CVS Health has decided to keep Aetna’s headquarters in Connecticut for at least 10 more years, prompting state officials to rejoice.

In December 2017, the retail pharmacy and healthcare giant announced its intention to merge with Aetna — a managed healthcare company known for their its development of the drug Soliris — and came before a Connecticut Insurance Department panel at a public hearing to defend the deal last Thursday. The company announced its intentions to keep Aetna headquarters along with approximately 5,129 employees in Hartford the day before the hearing.

In a statement on Oct. 3, Gov. Dannel Malloy and Lt. Gov. Nancy Wyman praised the decision as “yet another positive step for Hartford and the capital region, coming on the heels of several major jobs announcements in the past year.”

CVS Health purchased Aetna — a Fortune 500 company with a revenue of around $60 billion in 2017 — for an estimated $69 billion. With CVS ranked seventh among Fortune 500 companies, the deal is among the most momentous in the history of the healthcare industry.

The decision to stay in Connecticut marks a turnaround from last year, when Aetna announced its intentions to relocate its headquarters to New York City in late 2018. The plan involved keeping over 5,000 employees in Hartford while moving around 250 people to the new headquarters.

Gov. Dannel Malloy offered to match the $24 million tax break the move to New York City promised, but Aetna also cited the greater number of resources and bigger hiring pool in its reasoning for the move.

“Hartford is experiencing a transformation with hundreds of new housing units, a major university campus moving downtown, and an arts and culture scene that grows more vibrant each and every day,” Malloy said in a statement in 2017. “It is imperative that we act expeditiously in taking the necessary steps to address our long-term challenges head-on so that we are able to provide predictability for business and taxpayers alike.”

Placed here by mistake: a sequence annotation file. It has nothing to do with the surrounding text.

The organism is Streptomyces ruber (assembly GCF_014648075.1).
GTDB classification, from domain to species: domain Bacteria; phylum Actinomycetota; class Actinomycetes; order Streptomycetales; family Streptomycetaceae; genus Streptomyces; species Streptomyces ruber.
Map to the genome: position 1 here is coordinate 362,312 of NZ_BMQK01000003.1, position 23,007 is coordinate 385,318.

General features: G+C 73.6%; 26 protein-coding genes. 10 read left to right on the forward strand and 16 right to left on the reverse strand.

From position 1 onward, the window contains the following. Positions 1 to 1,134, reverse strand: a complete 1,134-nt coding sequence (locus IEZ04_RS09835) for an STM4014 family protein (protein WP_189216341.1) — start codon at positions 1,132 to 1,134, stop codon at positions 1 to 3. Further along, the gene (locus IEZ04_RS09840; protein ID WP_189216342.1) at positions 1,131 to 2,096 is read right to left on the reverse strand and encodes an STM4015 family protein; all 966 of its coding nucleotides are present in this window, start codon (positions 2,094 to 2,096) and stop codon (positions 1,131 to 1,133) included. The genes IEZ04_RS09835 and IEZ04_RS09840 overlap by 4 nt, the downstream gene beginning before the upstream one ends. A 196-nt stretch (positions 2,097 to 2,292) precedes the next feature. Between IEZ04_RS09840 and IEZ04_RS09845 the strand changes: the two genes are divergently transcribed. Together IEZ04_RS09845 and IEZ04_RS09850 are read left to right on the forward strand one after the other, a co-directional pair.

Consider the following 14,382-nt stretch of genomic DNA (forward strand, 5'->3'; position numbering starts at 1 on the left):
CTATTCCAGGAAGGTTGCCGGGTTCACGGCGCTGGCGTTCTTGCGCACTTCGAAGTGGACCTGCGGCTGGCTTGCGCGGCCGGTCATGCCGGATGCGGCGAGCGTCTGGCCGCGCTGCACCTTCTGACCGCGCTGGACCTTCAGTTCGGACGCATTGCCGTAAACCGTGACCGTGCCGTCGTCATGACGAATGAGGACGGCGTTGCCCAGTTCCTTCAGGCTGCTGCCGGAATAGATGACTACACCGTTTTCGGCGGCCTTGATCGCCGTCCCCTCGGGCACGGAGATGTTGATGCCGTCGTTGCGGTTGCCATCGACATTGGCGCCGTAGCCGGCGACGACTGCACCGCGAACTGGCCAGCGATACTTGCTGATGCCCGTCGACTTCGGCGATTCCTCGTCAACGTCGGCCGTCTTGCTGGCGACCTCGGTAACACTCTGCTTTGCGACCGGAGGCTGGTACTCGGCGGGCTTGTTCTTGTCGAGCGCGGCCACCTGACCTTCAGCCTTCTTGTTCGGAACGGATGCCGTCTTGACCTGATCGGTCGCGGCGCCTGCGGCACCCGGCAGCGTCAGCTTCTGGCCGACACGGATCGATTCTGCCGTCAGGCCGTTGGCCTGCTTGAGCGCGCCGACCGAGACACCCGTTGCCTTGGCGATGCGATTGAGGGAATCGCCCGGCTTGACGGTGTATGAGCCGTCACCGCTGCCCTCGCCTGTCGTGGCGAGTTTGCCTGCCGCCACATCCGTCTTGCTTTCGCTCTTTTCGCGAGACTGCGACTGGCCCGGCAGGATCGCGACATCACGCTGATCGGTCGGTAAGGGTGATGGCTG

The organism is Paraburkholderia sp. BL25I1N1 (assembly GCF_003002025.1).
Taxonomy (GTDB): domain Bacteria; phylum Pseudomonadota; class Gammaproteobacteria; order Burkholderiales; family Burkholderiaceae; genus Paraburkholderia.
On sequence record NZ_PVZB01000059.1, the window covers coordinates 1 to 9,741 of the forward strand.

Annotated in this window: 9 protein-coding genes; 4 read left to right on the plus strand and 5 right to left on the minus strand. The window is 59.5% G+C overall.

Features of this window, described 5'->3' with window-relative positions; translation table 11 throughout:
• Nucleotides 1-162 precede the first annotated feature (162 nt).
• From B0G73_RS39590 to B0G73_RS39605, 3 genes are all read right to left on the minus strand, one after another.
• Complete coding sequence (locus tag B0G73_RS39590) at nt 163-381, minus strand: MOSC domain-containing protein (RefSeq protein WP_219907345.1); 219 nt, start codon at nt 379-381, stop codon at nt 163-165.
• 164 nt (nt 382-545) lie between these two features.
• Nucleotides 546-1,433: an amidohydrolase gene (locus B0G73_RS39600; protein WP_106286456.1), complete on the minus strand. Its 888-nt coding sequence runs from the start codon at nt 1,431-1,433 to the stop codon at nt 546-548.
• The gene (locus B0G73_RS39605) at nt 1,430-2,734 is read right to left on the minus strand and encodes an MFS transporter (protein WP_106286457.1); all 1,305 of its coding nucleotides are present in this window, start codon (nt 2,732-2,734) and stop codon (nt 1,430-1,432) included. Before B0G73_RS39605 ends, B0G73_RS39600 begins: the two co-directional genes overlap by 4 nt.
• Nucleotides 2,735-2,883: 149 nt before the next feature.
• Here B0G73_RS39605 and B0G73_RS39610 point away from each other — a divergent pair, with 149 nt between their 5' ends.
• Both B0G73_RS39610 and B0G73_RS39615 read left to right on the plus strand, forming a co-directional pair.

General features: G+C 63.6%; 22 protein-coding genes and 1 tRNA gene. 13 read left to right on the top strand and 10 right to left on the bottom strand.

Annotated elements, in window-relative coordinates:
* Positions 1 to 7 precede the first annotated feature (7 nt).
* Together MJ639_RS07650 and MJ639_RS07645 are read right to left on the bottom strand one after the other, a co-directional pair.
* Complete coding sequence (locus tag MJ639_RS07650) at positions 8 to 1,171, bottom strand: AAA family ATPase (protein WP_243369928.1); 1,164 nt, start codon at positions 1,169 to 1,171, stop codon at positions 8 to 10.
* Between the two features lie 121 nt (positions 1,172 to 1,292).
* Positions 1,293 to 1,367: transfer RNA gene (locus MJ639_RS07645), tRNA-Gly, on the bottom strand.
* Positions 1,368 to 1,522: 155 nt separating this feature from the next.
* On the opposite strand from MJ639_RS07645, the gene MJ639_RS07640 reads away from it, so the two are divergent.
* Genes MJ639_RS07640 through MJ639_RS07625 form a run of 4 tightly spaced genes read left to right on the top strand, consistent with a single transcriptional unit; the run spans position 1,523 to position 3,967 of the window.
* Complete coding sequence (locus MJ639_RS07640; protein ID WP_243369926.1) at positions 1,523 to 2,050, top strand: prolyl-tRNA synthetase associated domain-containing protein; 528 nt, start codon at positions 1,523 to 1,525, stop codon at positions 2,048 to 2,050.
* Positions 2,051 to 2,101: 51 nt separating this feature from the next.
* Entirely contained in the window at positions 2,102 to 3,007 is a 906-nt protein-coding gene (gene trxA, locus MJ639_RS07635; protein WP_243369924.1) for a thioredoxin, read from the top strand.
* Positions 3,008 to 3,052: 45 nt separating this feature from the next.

But while CVS’s announcement will keep some jobs in state, the healthcare industry is still seeing a downward trend in employment numbers within Connecticut. According to federal statistics, the number of health industry employees in the Hartford area has decreased from 60,000 in 1990 to 37,000 in 2017.

The repercussions of this trend have reverberated in New Haven. In September 2017, pharmaceutical company Alexion announced its plans to move its headquarters and about 400 employees to Boston from New Haven. Alexion had only moved back to New Haven in early 2016 after 14 years in nearby Cheshire. Company officials attributed the move to the need for a larger hiring pool of biotech researchers. Still, they plan to keep several hundred researchers in approximately 200,000 square feet of their 14-story building on College St., while leasing out the remaining 300,000 square feet.

New Haven Economic Development Administrator Matthew Nemerson SOM ’81 said that it is difficult to estimate the impact that the move had on New Haven. However, he said that the move could have an impact on the high-end rental market and the College Street restaurant scene.

“If you were developing high-end rental apartments nearby, I’m sure [Alexion’s move] caused you to think, ‘Did I just lose 100 possible renters?’” Nemerson said. “But people are still building, and other people are stepping up and [renting] those apartments.”

According to Nemerson, several other companies are considering moves to New Haven from the surrounding suburbs, including Shelton-based energy savings company Budderfly and Guilford-based ultrasound imaging company Butterfly Network, Inc. For employees with families who want to be close to schools and work, “cities make a lot more sense,” Nemerson said.

Still, Executive Director of DataHaven Mark Abraham said that the creation of additional middle-wage and lower-wage jobs, such as those in retail and hospitality, have driven much of the city’s economic growth.

Abraham added that promoting growth in higher-wage jobs in the Elm City is vital to the local economy because higher-paid workers — whose wages tend to go up at a higher rate than low and middle incomes — support many others.

To promote this growth, Abraham said that the city must consider a variety of facets when trying to make New Haven an appealing base for companies.

“Companies all have specific needs, but some of the things in common are access to amenities, proximity to transportation, good office space and the availability of a highly-qualified workforce,” Abraham wrote in an email to the News. “New Haven has a lot of assets in these areas, but so do nearby areas such as Boston, New York City and Stamford.”

Aetna has been headquartered in Hartford since its founding in 1853.

Nathalie Bussemaker | nathalie.bussemaker@yale.edu